[72] The thin metal films 43 and 53 are formed of metal easily emitting electrons by an external stimulus and having a negative dielectric constant at a thickness of dozens nanometer (nm) such as aurum (Au), argentums (Ag), copper (Cu), and aluminum (Al). Of the metal, argentums (Ag) which is showing the sharpest SPR peak and aurum (Au) having excellent surface stability are used generally.

[73] The prisms 42 and 52 irradiate an incident light into the thin metal films 43 and 53 for excitation of SPR and emit light reflected from the thin metal films 43 and 53. The prisms 42 and 52 are formed to have triangular shapes.

[74] In detail, the sensor substrates 41 and 51 can be formed in the same shape and size as those of a standard glass slide format for convenient use. For example, the sensor substrates 41 and 51 are realized in a rectangular shape. That is, the prisms 42 and 52 are integrally formed at one-side bottom surfaces of the sensor substrates 41 and 51 each having a rectangular shape and a predetermined thickness. The thin metal films 43 and 53 are formed on the top surfaces of the sensor substrates 41 and 51 positioned thereon in the normal directions to the prisms 42 and 52.

[75] The spacers 44 and 54 provide the minimum spacing distance between the fluorophore and the thin metal films 43 and 53 in order to prevent non-radiative energy transfer of a fluorescence signal to the thin metal films 43 and 53. The non-radiative energy transfer may occur when the fluorophore that is an indication material for a target material intended for observation comes closer to the thin metal films 43 and 53 than they are at a specific distance of about 10 nm. It is desirable that the spacers 44 and 54 are set to have a thickness within a range to prevent non-radiative energy transfer of the fluorescence signal of the fluorophore while amplifying the fluorescence signal by virtue of the influence of the plasmon evanescent field which decays exponentially in the normal direction to the thin metal films 43 and 53. The spacers 44 and 54 are realized by Self-Assembled Monolayer (SAM), PolyEthylene Glycol (PEG), or dextran to facilitate fixing to a surface of the thin metal film 323 and enable surface orientation, uniform spatial distribution, and easy functionalization of its surface.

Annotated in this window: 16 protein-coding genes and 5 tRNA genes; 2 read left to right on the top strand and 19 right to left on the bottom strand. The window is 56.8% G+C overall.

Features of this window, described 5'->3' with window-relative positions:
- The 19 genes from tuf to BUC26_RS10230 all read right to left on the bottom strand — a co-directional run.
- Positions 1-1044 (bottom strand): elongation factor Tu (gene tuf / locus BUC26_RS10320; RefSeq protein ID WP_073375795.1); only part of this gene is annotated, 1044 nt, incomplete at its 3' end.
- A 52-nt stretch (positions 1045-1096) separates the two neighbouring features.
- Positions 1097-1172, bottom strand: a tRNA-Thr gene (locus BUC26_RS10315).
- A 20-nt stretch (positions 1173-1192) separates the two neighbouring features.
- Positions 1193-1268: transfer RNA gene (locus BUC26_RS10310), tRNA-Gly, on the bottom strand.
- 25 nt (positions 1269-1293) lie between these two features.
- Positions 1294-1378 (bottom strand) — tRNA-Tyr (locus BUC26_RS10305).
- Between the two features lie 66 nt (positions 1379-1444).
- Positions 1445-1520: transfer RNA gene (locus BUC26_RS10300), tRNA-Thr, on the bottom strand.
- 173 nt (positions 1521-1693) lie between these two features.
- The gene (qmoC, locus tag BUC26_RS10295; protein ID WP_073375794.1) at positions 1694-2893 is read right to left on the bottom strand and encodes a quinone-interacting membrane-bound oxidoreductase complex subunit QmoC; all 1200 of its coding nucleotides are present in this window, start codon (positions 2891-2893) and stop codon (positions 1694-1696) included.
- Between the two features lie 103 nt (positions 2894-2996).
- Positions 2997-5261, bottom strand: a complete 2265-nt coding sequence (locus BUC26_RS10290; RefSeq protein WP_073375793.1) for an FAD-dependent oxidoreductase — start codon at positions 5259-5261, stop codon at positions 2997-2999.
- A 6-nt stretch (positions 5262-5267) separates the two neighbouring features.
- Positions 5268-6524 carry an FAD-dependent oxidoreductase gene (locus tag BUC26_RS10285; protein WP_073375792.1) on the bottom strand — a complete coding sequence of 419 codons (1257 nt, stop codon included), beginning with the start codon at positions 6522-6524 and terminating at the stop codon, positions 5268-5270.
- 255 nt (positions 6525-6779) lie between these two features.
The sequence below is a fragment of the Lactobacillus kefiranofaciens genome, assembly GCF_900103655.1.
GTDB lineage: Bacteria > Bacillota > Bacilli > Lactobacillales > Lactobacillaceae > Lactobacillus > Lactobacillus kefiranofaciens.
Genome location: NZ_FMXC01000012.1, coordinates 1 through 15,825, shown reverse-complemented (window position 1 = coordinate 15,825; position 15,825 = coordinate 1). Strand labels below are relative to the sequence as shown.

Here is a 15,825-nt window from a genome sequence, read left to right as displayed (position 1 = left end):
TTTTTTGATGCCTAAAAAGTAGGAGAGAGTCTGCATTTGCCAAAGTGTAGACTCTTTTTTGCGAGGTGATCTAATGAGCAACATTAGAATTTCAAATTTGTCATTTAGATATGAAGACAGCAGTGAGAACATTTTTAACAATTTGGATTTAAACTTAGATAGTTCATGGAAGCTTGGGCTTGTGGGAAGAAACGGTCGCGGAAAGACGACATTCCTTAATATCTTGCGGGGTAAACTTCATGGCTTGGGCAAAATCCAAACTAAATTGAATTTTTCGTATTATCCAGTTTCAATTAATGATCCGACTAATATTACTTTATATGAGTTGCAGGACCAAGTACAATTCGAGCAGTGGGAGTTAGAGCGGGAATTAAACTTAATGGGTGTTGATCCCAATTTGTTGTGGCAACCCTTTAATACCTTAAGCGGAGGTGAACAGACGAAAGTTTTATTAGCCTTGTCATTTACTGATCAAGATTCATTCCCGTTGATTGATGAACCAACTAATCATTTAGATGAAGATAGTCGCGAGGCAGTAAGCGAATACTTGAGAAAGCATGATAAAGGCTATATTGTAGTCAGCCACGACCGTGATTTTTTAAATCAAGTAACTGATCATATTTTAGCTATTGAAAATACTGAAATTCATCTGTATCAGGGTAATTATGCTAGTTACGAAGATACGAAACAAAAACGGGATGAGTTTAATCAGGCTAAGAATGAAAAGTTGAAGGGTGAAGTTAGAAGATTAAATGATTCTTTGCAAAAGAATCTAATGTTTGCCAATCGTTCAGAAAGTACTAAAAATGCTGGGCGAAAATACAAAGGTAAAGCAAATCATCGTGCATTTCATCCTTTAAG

[76] In the SPR sensor 40 of FIG. 7, biomolecules specifically bound to target materials are fixed to a surface of the spacer 44. Then, a sample with a fluorophore coupling with target materials is inputted onto the fixed biomolecules. By doing so, the biomolecules fixed to the spacer 44 are coupled with the target materials of the sample.

[77] In this state, an absorption wavelength light of the fluorophore is applied in a TM mode to the SPR sensor 40 which is placed at an inspection position in the fluorescence microscope of FIG. 5. Then, the SPR sensor 40 generates SPR so that a fluorescence signal of the fluorophore positioned in the plasmon evanescent field is amplified. This enables monitoring of the target materials having the attached fluorophore and coupled to the surface of the spacer 44 of the SPR sensor 40, through the first light detector 33.

[78] The SPR sensor 50 of FIG. 8 further includes one or more channels 55 formed on the spacer 54. All or part of the channels 55 is formed of dielectric materials having a different refractive index, that is, formed of biomolecules specifically bound to different target molecules. The one or more channels 55 each can be coupled with the different target materials. Thus, the SPR sensor 50 of FIG. 8 enables making concurrent observations of the different target materials.

[79]

[80] While the present invention has been shown and described in connection with the exemplary embodiments, it will be apparent to those skilled in the art that modifications and variations can be made without departing from the spirit and scope of the invention as defined by the appended claims.

Claims

Claims
[1] A fluorescence microscope using Surface plasmon Resonance comprising: a monochromatic light provision unit for providing, in a transverse magnetic mode, a monochromatic light of a wavelength consistent with an absorption wavelength of a specificfluorophore; a surface plasmon resonance sensor for exciting surface plasmon resonance by the monochromatic light to amplify a fluorescence signal of the specific flu- orophore that is attached to a sample being in Plasmon evanescent field; and a first light detector for detecting the fluorescence signal amplified in the surface plasmon resonance sensor to enable monitoring of a fluorescence intensity of the sample.
[2] The microscope of claim 1, wherein the monochromatic light provision unit provides the transverse magnetic mode monochromatic light adjusted to the surface plasmon resonance angle of the surface plasmon resonance sensor.